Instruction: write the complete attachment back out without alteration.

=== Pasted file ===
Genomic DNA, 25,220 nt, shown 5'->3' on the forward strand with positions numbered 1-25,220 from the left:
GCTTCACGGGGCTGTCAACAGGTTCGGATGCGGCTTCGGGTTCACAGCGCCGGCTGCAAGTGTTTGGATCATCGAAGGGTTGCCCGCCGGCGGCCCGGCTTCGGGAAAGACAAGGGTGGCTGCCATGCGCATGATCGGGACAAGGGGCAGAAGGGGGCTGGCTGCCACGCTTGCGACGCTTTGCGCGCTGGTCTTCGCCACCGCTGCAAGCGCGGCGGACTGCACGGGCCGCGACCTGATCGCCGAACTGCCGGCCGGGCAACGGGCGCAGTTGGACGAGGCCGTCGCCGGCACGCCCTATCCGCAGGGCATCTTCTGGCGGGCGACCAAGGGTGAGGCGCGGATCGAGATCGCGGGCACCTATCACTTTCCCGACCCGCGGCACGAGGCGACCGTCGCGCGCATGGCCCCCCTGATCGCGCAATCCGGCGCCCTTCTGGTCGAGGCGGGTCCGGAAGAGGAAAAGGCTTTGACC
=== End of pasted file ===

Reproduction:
Genomic DNA, 25,220 nt, shown 5'->3' on the forward strand with positions numbered 1-25,220 from the left:
GCTTCACGGGGCTGTCAACAGGTTCGGATGCGGCTTCGGGTTCACAGCGCCGGCTGCAAGTGTTTGGATCATCGAAGGGTTGCCCGCCGGCGGCCCGGCTTCGGGAAAGACAAGGGTGGCTGCCATGCGCATGATCGGGACAAGGGGCAGAAGGGGGCTGGCTGCCACGCTTGCGACGCTTTGCGCGCTGGTCTTCGCCACCGCTGCAAGCGCGGCGGACTGCACGGGCCGCGACCTGATCGCCGAACTGCCGGCCGGGCAACGGGCGCAGTTGGACGAGGCCGTCGCCGGCACGCCCTATCCGCAGGGCATCTTCTGGCGGGCGACCAAGGGTGAGGCGCGGATCGAGATCGCGGGCACCTATCACTTTCCCGACCCGCGGCACGAGGCGACCGTCGCGCGCATGGCCCCCCTGATCGCGCAATCCGGCGCCCTTCTGGTCGAGGCGGGTCCGGAAGAGGAAAAGGCTTTGACC